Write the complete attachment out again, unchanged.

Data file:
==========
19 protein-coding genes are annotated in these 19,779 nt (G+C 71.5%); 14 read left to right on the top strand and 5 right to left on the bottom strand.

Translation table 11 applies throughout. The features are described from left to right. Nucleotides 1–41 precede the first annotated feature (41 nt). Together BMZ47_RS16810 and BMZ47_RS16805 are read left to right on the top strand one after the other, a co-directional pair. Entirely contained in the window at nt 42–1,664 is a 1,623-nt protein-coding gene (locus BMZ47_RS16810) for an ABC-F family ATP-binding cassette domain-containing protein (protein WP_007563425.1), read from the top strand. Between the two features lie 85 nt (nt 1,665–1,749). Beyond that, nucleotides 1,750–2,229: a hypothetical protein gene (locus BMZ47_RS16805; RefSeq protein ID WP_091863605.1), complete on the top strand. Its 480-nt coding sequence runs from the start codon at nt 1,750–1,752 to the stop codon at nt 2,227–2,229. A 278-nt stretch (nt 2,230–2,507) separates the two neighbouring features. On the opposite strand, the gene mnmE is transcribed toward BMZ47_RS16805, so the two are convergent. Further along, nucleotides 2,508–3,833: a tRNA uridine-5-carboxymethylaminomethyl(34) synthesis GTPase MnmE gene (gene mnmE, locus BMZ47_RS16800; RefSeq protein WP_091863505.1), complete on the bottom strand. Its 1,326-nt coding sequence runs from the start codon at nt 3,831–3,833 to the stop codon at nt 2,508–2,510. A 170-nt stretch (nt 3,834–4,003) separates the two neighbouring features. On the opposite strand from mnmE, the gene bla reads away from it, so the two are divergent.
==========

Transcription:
19 protein-coding genes are annotated in these 19,779 nt (G+C 71.5%); 14 read left to right on the top strand and 5 right to left on the bottom strand.

Translation table 11 applies throughout. The features are described from left to right. Nucleotides 1–41 precede the first annotated feature (41 nt). Together BMZ47_RS16810 and BMZ47_RS16805 are read left to right on the top strand one after the other, a co-directional pair. Entirely contained in the window at nt 42–1,664 is a 1,623-nt protein-coding gene (locus BMZ47_RS16810) for an ABC-F family ATP-binding cassette domain-containing protein (protein WP_007563425.1), read from the top strand. Between the two features lie 85 nt (nt 1,665–1,749). Beyond that, nucleotides 1,750–2,229: a hypothetical protein gene (locus BMZ47_RS16805; RefSeq protein ID WP_091863605.1), complete on the top strand. Its 480-nt coding sequence runs from the start codon at nt 1,750–1,752 to the stop codon at nt 2,227–2,229. A 278-nt stretch (nt 2,230–2,507) separates the two neighbouring features. On the opposite strand, the gene mnmE is transcribed toward BMZ47_RS16805, so the two are convergent. Further along, nucleotides 2,508–3,833: a tRNA uridine-5-carboxymethylaminomethyl(34) synthesis GTPase MnmE gene (gene mnmE, locus BMZ47_RS16800; RefSeq protein WP_091863505.1), complete on the bottom strand. Its 1,326-nt coding sequence runs from the start codon at nt 3,831–3,833 to the stop codon at nt 2,508–2,510. A 170-nt stretch (nt 3,834–4,003) separates the two neighbouring features. On the opposite strand from mnmE, the gene bla reads away from it, so the two are divergent.